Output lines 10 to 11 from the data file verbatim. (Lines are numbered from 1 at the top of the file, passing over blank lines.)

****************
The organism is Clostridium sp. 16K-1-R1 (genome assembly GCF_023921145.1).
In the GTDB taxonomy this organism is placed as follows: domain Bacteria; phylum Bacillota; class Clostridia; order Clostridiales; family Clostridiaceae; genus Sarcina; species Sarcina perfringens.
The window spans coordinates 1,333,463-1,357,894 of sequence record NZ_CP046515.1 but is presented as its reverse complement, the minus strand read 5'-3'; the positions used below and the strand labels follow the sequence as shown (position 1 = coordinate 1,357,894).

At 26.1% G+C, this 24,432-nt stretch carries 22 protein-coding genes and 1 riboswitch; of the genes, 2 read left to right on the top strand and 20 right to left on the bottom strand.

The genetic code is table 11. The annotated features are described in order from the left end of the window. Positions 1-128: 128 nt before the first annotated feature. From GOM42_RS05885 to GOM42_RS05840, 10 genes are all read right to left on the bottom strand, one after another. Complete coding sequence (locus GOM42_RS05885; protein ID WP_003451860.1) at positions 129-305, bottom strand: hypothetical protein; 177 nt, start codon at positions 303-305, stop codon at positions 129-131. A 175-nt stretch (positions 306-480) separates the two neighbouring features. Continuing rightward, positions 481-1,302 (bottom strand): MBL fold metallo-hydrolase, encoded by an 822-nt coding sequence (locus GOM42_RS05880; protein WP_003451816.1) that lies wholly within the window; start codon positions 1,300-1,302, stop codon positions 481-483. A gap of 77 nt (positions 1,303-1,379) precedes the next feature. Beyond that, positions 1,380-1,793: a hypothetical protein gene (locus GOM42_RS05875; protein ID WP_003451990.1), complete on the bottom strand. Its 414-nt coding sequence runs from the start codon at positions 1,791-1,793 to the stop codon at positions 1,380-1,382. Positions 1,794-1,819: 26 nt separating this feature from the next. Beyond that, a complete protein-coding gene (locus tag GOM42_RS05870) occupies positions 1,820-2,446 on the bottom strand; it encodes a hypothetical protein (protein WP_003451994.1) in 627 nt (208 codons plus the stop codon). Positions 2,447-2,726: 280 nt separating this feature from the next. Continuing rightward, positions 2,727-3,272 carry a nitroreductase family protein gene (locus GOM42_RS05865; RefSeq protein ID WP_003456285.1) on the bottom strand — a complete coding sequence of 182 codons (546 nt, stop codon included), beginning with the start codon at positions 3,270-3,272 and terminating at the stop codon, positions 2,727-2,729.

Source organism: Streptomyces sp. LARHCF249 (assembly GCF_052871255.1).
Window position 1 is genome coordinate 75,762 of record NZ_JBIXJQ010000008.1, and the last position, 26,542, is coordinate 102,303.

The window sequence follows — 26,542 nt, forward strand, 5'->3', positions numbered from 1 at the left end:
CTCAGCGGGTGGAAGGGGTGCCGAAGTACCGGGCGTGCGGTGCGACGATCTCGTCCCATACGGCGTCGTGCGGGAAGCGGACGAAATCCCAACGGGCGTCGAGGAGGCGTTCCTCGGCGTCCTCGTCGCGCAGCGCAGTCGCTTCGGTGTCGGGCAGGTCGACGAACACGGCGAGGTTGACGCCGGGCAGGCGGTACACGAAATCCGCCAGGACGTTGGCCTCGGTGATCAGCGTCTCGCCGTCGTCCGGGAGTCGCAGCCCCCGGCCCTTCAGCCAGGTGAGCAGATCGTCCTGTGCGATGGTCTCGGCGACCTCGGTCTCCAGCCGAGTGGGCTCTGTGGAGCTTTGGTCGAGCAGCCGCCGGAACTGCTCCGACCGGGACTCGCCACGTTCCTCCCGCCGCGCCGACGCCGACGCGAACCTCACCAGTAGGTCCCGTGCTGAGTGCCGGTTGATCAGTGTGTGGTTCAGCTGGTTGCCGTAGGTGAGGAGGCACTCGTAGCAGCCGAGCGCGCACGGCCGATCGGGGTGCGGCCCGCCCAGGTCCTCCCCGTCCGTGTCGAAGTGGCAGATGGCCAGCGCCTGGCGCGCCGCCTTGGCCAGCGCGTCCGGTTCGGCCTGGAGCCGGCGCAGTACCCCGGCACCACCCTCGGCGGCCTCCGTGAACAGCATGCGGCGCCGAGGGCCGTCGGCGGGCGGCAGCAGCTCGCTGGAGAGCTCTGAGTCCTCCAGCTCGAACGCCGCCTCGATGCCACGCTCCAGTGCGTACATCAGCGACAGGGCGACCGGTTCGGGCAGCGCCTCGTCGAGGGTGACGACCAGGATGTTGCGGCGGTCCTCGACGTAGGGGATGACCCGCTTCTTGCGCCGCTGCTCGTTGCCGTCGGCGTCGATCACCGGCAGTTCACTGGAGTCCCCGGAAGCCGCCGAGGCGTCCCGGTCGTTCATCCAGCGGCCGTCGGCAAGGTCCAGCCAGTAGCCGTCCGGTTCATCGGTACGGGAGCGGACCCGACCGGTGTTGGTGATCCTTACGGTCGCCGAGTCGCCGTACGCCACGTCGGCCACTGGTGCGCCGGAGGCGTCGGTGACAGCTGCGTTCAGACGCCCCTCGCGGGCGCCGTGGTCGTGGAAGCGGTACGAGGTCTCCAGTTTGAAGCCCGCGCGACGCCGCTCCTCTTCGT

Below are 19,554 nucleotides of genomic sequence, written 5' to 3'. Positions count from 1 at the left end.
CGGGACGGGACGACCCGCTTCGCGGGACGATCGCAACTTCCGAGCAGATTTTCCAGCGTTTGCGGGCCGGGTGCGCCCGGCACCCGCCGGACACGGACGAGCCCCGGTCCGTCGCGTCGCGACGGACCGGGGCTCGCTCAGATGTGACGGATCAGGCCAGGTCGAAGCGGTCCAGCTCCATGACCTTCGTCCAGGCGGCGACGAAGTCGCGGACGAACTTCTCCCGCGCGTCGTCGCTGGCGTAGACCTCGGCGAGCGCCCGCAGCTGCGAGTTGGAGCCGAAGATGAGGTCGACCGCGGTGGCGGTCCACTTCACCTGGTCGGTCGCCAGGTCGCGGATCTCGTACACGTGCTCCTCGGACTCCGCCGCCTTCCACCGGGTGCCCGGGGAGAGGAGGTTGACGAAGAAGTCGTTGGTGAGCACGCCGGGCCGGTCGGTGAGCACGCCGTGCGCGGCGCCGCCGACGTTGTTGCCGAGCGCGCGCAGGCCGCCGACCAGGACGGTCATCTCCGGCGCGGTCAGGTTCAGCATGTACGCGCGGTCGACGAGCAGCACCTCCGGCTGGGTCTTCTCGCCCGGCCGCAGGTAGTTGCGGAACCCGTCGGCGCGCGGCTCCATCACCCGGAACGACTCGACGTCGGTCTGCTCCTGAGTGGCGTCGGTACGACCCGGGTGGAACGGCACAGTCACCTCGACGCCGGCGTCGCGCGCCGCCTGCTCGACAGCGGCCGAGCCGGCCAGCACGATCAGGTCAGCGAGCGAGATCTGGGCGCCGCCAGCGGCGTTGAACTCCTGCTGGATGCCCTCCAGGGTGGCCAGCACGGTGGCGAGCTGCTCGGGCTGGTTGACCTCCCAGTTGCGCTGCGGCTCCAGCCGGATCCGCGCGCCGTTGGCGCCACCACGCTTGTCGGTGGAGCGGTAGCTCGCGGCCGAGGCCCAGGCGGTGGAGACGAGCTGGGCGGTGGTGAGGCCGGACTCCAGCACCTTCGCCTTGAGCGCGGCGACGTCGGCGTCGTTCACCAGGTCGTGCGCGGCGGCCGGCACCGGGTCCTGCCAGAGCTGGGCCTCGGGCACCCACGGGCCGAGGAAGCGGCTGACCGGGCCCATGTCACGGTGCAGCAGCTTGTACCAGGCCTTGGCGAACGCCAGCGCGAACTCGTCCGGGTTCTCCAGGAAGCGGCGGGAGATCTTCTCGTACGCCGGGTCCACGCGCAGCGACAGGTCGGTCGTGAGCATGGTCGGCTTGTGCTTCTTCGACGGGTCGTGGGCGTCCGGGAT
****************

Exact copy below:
Below are 19,554 nucleotides of genomic sequence, written 5' to 3'. Positions count from 1 at the left end.
CGGGACGGGACGACCCGCTTCGCGGGACGATCGCAACTTCCGAGCAGATTTTCCAGCGTTTGCGGGCCGGGTGCGCCCGGCACCCGCCGGACACGGACGAGCCCCGGTCCGTCGCGTCGCGACGGACCGGGGCTCGCTCAGATGTGACGGATCAGGCCAGGTCGAAGCGGTCCAGCTCCATGACCTTCGTCCAGGCGGCGACGAAGTCGCGGACGAACTTCTCCCGCGCGTCGTCGCTGGCGTAGACCTCGGCGAGCGCCCGCAGCTGCGAGTTGGAGCCGAAGATGAGGTCGACCGCGGTGGCGGTCCACTTCACCTGGTCGGTCGCCAGGTCGCGGATCTCGTACACGTGCTCCTCGGACTCCGCCGCCTTCCACCGGGTGCCCGGGGAGAGGAGGTTGACGAAGAAGTCGTTGGTGAGCACGCCGGGCCGGTCGGTGAGCACGCCGTGCGCGGCGCCGCCGACGTTGTTGCCGAGCGCGCGCAGGCCGCCGACCAGGACGGTCATCTCCGGCGCGGTCAGGTTCAGCATGTACGCGCGGTCGACGAGCAGCACCTCCGGCTGGGTCTTCTCGCCCGGCCGCAGGTAGTTGCGGAACCCGTCGGCGCGCGGCTCCATCACCCGGAACGACTCGACGTCGGTCTGCTCCTGAGTGGCGTCGGTACGACCCGGGTGGAACGGCACAGTCACCTCGACGCCGGCGTCGCGCGCCGCCTGCTCGACAGCGGCCGAGCCGGCCAGCACGATCAGGTCAGCGAGCGAGATCTGGGCGCCGCCAGCGGCGTTGAACTCCTGCTGGATGCCCTCCAGGGTGGCCAGCACGGTGGCGAGCTGCTCGGGCTGGTTGACCTCCCAGTTGCGCTGCGGCTCCAGCCGGATCCGCGCGCCGTTGGCGCCACCACGCTTGTCGGTGGAGCGGTAGCTCGCGGCCGAGGCCCAGGCGGTGGAGACGAGCTGGGCGGTGGTGAGGCCGGACTCCAGCACCTTCGCCTTGAGCGCGGCGACGTCGGCGTCGTTCACCAGGTCGTGCGCGGCGGCCGGCACCGGGTCCTGCCAGAGCTGGGCCTCGGGCACCCACGGGCCGAGGAAGCGGCTGACCGGGCCCATGTCACGGTGCAGCAGCTTGTACCAGGCCTTGGCGAACGCCAGCGCGAACTCGTCCGGGTTCTCCAGGAAGCGGCGGGAGATCTTCTCGTACGCCGGGTCCACGCGCAGCGACAGGTCGGTCGTGAGCATGGTCGGCTTGTGCTTCTTCGACGGGTCGTGGGCGTCCGGGAT